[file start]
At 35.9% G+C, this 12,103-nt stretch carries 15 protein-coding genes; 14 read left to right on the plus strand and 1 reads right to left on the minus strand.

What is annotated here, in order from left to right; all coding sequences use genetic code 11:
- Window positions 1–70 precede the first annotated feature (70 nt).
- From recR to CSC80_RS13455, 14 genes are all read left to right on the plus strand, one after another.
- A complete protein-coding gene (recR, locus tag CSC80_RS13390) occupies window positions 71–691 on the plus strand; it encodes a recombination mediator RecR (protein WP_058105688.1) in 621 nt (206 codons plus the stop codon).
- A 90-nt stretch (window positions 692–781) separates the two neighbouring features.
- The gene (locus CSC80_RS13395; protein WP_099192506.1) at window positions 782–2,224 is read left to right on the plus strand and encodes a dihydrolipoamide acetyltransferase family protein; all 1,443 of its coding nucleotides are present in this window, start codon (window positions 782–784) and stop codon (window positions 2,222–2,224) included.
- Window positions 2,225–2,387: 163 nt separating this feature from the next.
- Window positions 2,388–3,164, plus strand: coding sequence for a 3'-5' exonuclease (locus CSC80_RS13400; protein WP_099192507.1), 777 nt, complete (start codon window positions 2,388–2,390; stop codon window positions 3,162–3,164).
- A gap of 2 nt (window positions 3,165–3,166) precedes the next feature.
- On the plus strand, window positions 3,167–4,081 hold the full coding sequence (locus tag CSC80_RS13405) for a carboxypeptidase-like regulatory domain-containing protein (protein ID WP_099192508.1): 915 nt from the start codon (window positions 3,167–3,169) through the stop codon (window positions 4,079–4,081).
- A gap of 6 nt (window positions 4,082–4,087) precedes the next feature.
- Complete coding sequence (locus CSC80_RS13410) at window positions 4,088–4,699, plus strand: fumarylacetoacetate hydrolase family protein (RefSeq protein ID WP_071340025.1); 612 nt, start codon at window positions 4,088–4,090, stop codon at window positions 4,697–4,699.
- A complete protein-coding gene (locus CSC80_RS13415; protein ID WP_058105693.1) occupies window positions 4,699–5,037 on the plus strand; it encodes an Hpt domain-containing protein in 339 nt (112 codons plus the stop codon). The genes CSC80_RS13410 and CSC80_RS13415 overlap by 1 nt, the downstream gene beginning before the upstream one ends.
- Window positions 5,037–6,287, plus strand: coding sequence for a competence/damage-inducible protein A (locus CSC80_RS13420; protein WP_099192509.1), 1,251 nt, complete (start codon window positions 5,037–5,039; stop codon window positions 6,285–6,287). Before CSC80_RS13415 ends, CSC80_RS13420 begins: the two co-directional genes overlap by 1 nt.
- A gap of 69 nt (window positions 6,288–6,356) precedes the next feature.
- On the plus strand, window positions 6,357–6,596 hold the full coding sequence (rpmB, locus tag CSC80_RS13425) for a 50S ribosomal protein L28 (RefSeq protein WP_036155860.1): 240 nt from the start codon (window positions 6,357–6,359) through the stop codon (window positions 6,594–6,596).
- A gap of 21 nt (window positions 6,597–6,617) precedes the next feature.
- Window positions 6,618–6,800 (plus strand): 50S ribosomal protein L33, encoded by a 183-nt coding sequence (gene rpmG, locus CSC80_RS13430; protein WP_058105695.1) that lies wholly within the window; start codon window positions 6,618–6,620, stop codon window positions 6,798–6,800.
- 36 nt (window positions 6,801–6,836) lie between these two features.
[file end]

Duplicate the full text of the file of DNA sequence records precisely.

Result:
At 35.9% G+C, this 12,103-nt stretch carries 15 protein-coding genes; 14 read left to right on the plus strand and 1 reads right to left on the minus strand.

What is annotated here, in order from left to right; all coding sequences use genetic code 11:
- Window positions 1–70 precede the first annotated feature (70 nt).
- From recR to CSC80_RS13455, 14 genes are all read left to right on the plus strand, one after another.
- A complete protein-coding gene (recR, locus tag CSC80_RS13390) occupies window positions 71–691 on the plus strand; it encodes a recombination mediator RecR (protein WP_058105688.1) in 621 nt (206 codons plus the stop codon).
- A 90-nt stretch (window positions 692–781) separates the two neighbouring features.
- The gene (locus CSC80_RS13395; protein WP_099192506.1) at window positions 782–2,224 is read left to right on the plus strand and encodes a dihydrolipoamide acetyltransferase family protein; all 1,443 of its coding nucleotides are present in this window, start codon (window positions 782–784) and stop codon (window positions 2,222–2,224) included.
- Window positions 2,225–2,387: 163 nt separating this feature from the next.
- Window positions 2,388–3,164, plus strand: coding sequence for a 3'-5' exonuclease (locus CSC80_RS13400; protein WP_099192507.1), 777 nt, complete (start codon window positions 2,388–2,390; stop codon window positions 3,162–3,164).
- A gap of 2 nt (window positions 3,165–3,166) precedes the next feature.
- On the plus strand, window positions 3,167–4,081 hold the full coding sequence (locus tag CSC80_RS13405) for a carboxypeptidase-like regulatory domain-containing protein (protein ID WP_099192508.1): 915 nt from the start codon (window positions 3,167–3,169) through the stop codon (window positions 4,079–4,081).
- A gap of 6 nt (window positions 4,082–4,087) precedes the next feature.
- Complete coding sequence (locus CSC80_RS13410) at window positions 4,088–4,699, plus strand: fumarylacetoacetate hydrolase family protein (RefSeq protein ID WP_071340025.1); 612 nt, start codon at window positions 4,088–4,090, stop codon at window positions 4,697–4,699.
- A complete protein-coding gene (locus CSC80_RS13415; protein ID WP_058105693.1) occupies window positions 4,699–5,037 on the plus strand; it encodes an Hpt domain-containing protein in 339 nt (112 codons plus the stop codon). The genes CSC80_RS13410 and CSC80_RS13415 overlap by 1 nt, the downstream gene beginning before the upstream one ends.
- Window positions 5,037–6,287, plus strand: coding sequence for a competence/damage-inducible protein A (locus CSC80_RS13420; protein WP_099192509.1), 1,251 nt, complete (start codon window positions 5,037–5,039; stop codon window positions 6,285–6,287). Before CSC80_RS13415 ends, CSC80_RS13420 begins: the two co-directional genes overlap by 1 nt.
- A gap of 69 nt (window positions 6,288–6,356) precedes the next feature.
- On the plus strand, window positions 6,357–6,596 hold the full coding sequence (rpmB, locus tag CSC80_RS13425) for a 50S ribosomal protein L28 (RefSeq protein WP_036155860.1): 240 nt from the start codon (window positions 6,357–6,359) through the stop codon (window positions 6,594–6,596).
- A gap of 21 nt (window positions 6,597–6,617) precedes the next feature.
- Window positions 6,618–6,800 (plus strand): 50S ribosomal protein L33, encoded by a 183-nt coding sequence (gene rpmG, locus CSC80_RS13430; protein WP_058105695.1) that lies wholly within the window; start codon window positions 6,618–6,620, stop codon window positions 6,798–6,800.
- 36 nt (window positions 6,801–6,836) lie between these two features.